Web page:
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Surge in patients facing long wait in ambulance before hospital admission

Published 02/06/2016

In one month 146 patients were kept waiting in an ambulance for more than two hours before being admitted to Leicester Royal Infirmary, figures show
In one month 146 patients were kept waiting in an ambulance for more than two hours before being admitted to Leicester Royal Infirmary, figures show

The number of patients having to wait in an ambulance for more than two hours before being admitted to hospital has quadrupled in the last three years, according to new figures.

Crews spent more than 400,000 hours waiting longer than the national target of 15 minutes for a patient to be taken into hospital, a Freedom of Information request by the Liberal Democrats found.

The figures, shown to ITV's Good Morning Britain (GMB), revealed that more than 700,000 people waited over an hour before they were admitted.

The longest handover - in the West Midlands - was more than nine hours , while in one month 146 patients at Leicester Royal Infirmary had to wait for more than two hours because staff at the hospital were too busy to admit them, GMB said.

Eight out of 10 trusts have reported delays, which the Lib Dems say is costing the NHS around £31 million a year.

The party is calling for an independent cross-party commission to examine the NHS and social care system.

Lib Dem health spokesman Norman Lamb said the lost hours are "completely unacceptable" and reflected a "crazy way to run the system", warning that the Government was "sleepwalking" towards a crash and patients would pay the price.

He told GMB: "This is unsafe care and unless the Government grasps this and does something about it then we are going to see patients suffer."

Mr Lamb, who until last year was minister of state for care and support in the coalition government, said the NHS needed more money.

He said: "We are projected to spend a reducing percentage of our national income on our health system.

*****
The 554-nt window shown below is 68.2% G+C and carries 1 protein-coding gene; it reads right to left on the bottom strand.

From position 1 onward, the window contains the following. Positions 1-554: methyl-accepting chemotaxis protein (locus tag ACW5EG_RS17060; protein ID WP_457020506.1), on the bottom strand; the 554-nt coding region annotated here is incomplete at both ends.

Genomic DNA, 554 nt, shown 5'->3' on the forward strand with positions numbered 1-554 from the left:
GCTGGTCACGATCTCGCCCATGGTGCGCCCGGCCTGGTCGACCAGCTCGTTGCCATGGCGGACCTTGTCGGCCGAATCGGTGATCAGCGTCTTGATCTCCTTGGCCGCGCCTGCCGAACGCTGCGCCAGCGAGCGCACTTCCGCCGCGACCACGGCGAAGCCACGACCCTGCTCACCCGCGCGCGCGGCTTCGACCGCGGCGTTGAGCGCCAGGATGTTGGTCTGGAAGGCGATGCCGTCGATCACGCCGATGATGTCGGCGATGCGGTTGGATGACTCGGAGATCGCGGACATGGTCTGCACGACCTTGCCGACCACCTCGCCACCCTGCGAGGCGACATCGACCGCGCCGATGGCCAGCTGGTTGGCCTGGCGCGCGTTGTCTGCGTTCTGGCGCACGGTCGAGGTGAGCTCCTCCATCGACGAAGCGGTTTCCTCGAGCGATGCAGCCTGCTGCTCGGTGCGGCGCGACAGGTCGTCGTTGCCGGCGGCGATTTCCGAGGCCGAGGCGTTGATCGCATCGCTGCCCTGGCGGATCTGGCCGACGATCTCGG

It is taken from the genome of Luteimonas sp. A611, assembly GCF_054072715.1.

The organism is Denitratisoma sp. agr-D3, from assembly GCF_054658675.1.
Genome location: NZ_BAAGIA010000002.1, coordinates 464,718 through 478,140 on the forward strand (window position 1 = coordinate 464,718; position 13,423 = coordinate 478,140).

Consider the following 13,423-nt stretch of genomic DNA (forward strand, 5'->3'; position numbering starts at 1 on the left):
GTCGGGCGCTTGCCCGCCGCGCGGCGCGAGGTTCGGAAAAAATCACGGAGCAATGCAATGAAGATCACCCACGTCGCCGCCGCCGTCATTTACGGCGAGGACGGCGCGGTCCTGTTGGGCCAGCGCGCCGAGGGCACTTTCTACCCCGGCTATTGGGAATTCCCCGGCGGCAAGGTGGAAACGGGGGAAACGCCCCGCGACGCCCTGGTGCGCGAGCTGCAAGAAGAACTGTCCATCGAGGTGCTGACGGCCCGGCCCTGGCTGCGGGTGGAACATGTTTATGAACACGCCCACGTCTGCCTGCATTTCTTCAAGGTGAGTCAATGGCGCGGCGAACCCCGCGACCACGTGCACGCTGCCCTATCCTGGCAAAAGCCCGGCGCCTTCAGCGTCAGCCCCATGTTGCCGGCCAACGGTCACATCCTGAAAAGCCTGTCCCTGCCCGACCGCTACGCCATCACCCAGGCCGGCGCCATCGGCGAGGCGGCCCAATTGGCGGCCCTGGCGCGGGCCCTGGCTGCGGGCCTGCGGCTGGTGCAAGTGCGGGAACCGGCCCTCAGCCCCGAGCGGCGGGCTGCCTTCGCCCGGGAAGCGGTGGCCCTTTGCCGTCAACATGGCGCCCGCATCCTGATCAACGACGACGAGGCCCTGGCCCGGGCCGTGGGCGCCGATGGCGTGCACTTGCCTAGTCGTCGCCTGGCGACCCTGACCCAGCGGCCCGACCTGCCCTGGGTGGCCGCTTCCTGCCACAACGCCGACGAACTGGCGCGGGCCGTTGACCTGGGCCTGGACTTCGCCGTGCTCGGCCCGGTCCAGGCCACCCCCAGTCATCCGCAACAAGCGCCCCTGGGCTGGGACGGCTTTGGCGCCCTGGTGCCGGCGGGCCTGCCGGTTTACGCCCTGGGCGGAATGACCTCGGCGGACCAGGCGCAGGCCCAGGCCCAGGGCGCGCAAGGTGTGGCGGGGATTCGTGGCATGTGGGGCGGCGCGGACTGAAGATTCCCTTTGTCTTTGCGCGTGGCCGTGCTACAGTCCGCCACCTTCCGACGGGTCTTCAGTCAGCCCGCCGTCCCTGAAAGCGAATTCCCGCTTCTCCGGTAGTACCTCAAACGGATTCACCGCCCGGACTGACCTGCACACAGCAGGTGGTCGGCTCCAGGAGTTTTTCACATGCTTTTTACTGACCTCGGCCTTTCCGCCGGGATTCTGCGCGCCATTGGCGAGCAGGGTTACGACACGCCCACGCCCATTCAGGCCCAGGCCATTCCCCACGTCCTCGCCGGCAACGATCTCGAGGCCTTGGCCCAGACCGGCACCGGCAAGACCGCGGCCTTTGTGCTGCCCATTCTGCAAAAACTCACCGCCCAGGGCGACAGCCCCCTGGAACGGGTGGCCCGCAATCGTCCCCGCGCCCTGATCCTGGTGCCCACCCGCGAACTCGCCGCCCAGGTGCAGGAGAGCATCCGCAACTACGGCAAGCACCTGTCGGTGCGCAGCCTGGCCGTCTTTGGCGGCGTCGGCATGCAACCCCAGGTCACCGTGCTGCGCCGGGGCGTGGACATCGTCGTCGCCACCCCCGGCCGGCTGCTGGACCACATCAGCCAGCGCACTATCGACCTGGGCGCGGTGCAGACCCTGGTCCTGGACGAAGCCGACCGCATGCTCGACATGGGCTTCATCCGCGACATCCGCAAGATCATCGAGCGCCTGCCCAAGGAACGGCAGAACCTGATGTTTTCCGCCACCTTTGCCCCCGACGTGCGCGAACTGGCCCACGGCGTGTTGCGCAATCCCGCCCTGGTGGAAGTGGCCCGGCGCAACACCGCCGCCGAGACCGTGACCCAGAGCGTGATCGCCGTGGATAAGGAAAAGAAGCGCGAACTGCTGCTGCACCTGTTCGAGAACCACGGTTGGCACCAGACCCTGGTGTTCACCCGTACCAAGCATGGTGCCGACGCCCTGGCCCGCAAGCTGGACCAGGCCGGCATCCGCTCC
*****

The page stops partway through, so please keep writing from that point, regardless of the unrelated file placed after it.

"Around Europe we are now spending significantly less on our NHS than other comparable countries. I think we just have to have a mature discussion with the public - how much are we prepared to pay through our taxes to ensure that we have a good health and, critically, care system as well.

"I argue for a dedicated health and care tax so people know where their money is going."

A spokeswoman for NHS England said: "A&E departments do sometimes come under pressure and there are occasions when it is appropriate and best for the patient that their handover is delayed while they are, of course, still receiving care from skilled ambulance staff.

"In many areas financial incentives have been introduced alongside measures to reduce handover delays, and we expect to see results from these over the coming months. Staff work hard to keep these occurrences to a minimum."

Malcolm Alexander, chairman of the London Ambulance Service's patients' forum, said Health Secretary Jeremy Hunt is well aware of the situation and it is up to him to say that queueing of ambulances outside hospitals is "totally absurd, ridiculous and dangerous for patients".

He told GMB: "Why doesn't the Secretary of State take action, why does he ignore this problem, and why has he ignored it for at least two years while we've been campaigning to stop it?"

Mr Alexander blamed part of the issue on the closure of some A&E departments and the Government saying other departments can make up the loss, which he described as "completely false".

He said: "What we've got is closure of A&E departments, we have got insufficient beds, we have got social care services not working, so you can't discharge the patients into the community where they need to be so the hospital beds are full, so people are waiting outside.

"Why are the most seriously ill people waiting in ambulances to get into hospital, to get into the A&E department? It's crazy."

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From Belfast Telegraph